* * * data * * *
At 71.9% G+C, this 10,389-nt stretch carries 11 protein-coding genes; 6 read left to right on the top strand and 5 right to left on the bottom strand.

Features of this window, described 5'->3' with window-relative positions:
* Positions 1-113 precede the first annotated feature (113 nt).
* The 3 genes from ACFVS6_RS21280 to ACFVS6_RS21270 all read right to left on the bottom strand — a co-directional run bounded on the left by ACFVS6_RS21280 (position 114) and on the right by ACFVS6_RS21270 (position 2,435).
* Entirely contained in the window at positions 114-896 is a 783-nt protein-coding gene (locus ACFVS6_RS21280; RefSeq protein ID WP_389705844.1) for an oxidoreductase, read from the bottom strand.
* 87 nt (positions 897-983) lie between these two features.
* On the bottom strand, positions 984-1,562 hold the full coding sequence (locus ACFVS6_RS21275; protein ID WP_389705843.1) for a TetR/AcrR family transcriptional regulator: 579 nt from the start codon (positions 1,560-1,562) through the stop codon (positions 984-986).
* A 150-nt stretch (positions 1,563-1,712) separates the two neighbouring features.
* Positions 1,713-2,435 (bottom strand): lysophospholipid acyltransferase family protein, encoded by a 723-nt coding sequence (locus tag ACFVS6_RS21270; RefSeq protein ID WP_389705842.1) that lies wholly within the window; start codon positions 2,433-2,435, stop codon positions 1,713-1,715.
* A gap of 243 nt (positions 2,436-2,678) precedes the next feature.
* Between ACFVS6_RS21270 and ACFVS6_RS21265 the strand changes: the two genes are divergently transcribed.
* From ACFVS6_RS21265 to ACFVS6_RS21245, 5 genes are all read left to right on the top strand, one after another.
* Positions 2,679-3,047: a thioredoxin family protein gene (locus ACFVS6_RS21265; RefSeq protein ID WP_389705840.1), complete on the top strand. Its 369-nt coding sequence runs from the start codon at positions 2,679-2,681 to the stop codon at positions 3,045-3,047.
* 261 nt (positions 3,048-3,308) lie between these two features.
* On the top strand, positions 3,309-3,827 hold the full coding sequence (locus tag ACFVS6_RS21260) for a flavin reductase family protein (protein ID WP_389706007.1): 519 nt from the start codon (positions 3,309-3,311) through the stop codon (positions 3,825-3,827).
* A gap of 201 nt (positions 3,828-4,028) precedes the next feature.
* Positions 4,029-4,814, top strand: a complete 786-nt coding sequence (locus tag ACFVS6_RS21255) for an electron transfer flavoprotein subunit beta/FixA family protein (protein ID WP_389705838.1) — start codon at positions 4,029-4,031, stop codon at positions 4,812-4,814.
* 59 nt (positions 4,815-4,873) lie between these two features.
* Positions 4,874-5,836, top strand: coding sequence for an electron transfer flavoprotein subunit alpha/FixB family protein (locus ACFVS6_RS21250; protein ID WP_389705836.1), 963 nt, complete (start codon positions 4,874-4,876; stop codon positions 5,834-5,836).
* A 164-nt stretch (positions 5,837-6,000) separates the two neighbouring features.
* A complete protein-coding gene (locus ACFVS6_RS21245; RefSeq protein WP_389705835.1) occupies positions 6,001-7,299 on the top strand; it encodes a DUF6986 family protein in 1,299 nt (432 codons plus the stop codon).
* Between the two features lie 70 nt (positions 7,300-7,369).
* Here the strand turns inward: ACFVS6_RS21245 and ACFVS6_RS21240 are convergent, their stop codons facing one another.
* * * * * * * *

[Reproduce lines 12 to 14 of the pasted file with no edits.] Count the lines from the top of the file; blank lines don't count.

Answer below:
* From ACFVS6_RS21265 to ACFVS6_RS21245, 5 genes are all read left to right on the top strand, one after another.
* Positions 2,679-3,047: a thioredoxin family protein gene (locus ACFVS6_RS21265; RefSeq protein ID WP_389705840.1), complete on the top strand. Its 369-nt coding sequence runs from the start codon at positions 2,679-2,681 to the stop codon at positions 3,045-3,047.
* 261 nt (positions 3,048-3,308) lie between these two features.